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    Energy: Shale Gas Makes Further Inroads into Europe’s Energy Mix



Dr. Frank Umbach of the GIS provides an overview of the latest shale gas developments in Europe. It appears the rewards of shale gas are starting to outweigh potential risks for a number of European countries.

by: Frank Umbach (GIS)

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Energy: Shale Gas Makes Further Inroads into Europe’s Energy Mix

The rewards of shale gas are starting to outweigh the potential risks of getting the energy source out of the ground for a number of European countries. Reserves of the gas are now thought to be much larger in some states than previously estimated. In others, there is growing concern over the dominance in the market of the United States. Some are also keen to break their dependence on Russian conventional gas.

MANY of the shale gas fields in Europe are situated in areas where the geology makes it much harder to extract than those in the United States. They are also in places with much higher population densities than the US, and their service industries and infrastructure for the industry are much less developed. These obstacles have dissuaded, until recently, a number of European countries from developing their own resources, particularly where there is strong opposition over potential environmental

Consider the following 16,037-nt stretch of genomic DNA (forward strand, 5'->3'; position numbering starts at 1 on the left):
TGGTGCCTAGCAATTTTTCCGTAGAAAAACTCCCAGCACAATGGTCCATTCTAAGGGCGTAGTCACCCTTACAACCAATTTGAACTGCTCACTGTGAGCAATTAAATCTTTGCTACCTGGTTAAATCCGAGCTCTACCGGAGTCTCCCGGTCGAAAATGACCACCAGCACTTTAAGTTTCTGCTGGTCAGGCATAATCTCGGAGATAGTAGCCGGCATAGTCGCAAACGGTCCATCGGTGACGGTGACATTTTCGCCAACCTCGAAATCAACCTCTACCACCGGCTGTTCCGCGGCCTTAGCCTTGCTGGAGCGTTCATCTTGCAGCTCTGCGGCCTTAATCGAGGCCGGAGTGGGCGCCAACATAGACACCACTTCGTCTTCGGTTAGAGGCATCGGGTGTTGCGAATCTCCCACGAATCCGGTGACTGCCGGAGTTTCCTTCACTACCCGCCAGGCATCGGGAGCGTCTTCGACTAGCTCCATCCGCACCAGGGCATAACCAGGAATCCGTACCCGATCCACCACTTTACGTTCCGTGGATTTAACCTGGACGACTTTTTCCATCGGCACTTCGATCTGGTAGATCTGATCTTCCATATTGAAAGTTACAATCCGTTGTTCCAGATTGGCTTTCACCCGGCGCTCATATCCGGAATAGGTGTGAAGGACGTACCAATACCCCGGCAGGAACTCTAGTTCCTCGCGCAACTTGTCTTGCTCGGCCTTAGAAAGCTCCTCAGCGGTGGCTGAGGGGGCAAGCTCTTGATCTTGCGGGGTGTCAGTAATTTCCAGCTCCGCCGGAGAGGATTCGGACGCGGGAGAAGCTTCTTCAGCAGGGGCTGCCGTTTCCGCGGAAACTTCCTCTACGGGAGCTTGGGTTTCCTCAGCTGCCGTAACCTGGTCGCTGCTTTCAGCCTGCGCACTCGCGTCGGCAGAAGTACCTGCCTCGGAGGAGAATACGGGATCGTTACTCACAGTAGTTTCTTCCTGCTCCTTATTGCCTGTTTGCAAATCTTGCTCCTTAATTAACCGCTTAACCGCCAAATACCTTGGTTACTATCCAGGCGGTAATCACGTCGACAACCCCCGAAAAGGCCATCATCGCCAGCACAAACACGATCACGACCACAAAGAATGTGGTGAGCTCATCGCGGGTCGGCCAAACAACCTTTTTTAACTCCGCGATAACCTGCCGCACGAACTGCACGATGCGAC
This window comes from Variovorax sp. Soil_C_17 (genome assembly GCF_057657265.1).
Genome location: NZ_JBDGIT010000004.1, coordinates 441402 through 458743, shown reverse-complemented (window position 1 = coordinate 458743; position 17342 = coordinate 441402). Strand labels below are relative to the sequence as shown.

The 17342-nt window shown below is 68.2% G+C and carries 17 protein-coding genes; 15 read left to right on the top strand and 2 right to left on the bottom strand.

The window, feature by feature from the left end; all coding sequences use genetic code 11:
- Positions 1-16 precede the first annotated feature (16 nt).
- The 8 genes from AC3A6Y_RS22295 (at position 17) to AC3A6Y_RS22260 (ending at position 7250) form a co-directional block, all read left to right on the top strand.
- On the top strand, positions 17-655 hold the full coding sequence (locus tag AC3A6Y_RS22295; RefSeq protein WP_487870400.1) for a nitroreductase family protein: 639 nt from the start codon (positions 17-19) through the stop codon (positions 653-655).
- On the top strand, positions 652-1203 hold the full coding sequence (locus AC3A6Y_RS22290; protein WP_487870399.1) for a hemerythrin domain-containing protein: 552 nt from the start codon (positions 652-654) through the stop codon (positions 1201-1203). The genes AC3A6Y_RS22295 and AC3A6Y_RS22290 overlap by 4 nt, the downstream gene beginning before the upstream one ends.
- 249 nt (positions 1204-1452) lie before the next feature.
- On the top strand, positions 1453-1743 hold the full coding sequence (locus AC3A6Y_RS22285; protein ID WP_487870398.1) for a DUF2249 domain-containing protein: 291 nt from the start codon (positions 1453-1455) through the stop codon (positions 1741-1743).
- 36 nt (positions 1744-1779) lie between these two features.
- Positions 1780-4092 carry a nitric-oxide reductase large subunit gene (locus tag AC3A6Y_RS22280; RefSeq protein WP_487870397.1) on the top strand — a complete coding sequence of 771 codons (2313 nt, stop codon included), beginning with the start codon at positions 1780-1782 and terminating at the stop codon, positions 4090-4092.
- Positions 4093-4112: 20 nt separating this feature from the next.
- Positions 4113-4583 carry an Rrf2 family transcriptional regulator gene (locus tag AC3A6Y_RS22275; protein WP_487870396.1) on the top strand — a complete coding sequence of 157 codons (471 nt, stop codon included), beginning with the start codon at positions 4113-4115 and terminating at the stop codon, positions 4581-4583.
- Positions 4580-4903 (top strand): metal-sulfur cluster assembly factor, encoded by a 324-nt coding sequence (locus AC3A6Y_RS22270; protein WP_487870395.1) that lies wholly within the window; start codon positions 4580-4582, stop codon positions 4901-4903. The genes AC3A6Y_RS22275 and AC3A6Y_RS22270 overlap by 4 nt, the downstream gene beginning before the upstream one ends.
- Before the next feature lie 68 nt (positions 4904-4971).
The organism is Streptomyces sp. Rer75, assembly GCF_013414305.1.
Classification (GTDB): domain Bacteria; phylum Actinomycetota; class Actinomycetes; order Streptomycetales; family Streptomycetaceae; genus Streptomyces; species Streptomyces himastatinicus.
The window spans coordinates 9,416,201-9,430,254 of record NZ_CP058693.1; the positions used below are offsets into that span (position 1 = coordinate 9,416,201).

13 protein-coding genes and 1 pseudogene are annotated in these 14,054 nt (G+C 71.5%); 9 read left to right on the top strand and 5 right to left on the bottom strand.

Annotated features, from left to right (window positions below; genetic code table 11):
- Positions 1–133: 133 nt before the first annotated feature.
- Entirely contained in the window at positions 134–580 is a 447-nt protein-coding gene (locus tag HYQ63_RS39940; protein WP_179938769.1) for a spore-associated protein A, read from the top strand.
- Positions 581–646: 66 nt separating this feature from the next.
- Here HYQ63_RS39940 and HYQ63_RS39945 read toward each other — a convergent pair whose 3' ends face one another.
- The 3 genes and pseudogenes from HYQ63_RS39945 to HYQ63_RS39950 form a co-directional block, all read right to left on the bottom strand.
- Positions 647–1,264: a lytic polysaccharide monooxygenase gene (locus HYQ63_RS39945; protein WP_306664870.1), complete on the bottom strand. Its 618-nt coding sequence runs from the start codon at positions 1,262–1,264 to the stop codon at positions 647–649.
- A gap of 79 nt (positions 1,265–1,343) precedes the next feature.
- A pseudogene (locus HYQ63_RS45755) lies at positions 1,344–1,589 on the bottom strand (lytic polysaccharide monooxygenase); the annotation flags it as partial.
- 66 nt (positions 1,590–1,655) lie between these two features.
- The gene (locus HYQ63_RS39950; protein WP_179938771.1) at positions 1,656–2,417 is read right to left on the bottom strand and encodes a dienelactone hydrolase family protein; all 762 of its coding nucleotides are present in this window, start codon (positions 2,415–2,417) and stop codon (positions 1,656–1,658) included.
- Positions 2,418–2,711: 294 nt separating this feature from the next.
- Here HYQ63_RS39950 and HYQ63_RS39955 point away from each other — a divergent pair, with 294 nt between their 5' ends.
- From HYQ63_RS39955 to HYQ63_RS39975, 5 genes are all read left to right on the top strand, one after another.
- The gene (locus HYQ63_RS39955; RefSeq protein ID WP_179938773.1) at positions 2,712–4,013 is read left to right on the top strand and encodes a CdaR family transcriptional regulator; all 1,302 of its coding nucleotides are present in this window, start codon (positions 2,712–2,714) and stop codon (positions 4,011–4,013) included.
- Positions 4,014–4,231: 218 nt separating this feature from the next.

But the balance is starting to shift, with more countries actively considering either starting shale gas production or expanding existing industries. The one major exception is France, where the debate over shale gas production is still raging. New geological analyses in Germany and the UK have confirmed that their shale gas resources are considerably bigger than previously estimated.

This article is re-published with the kind consent of World Review and the the Geopoliticcal Information Service. Click HERE to read the second part of the Geopolitical Information Service's report by Dr. Frank Umbach in full. 

Dr. Frank Umbach is Associate Director at the European Centre for Energy and Resource Security (EUCERS) at the King's College, London (www.eucers.eu); Senior Associate and Head of the Programme "International Energy Security" at the Centre for European Security Strategies (CESS, GmbH), Munich-Berlin (www.cess-net.eu) &Non-Resident Senior Fellow, Energy and Environmental Programme, U.S. Atlantic Council, Washington D.C. (www.acus.org)  He is also a consultant on international energy security and security policies as well as the Asia-Pacific region.

Part 1: Europe Could Miss out on Shale Gas Revolution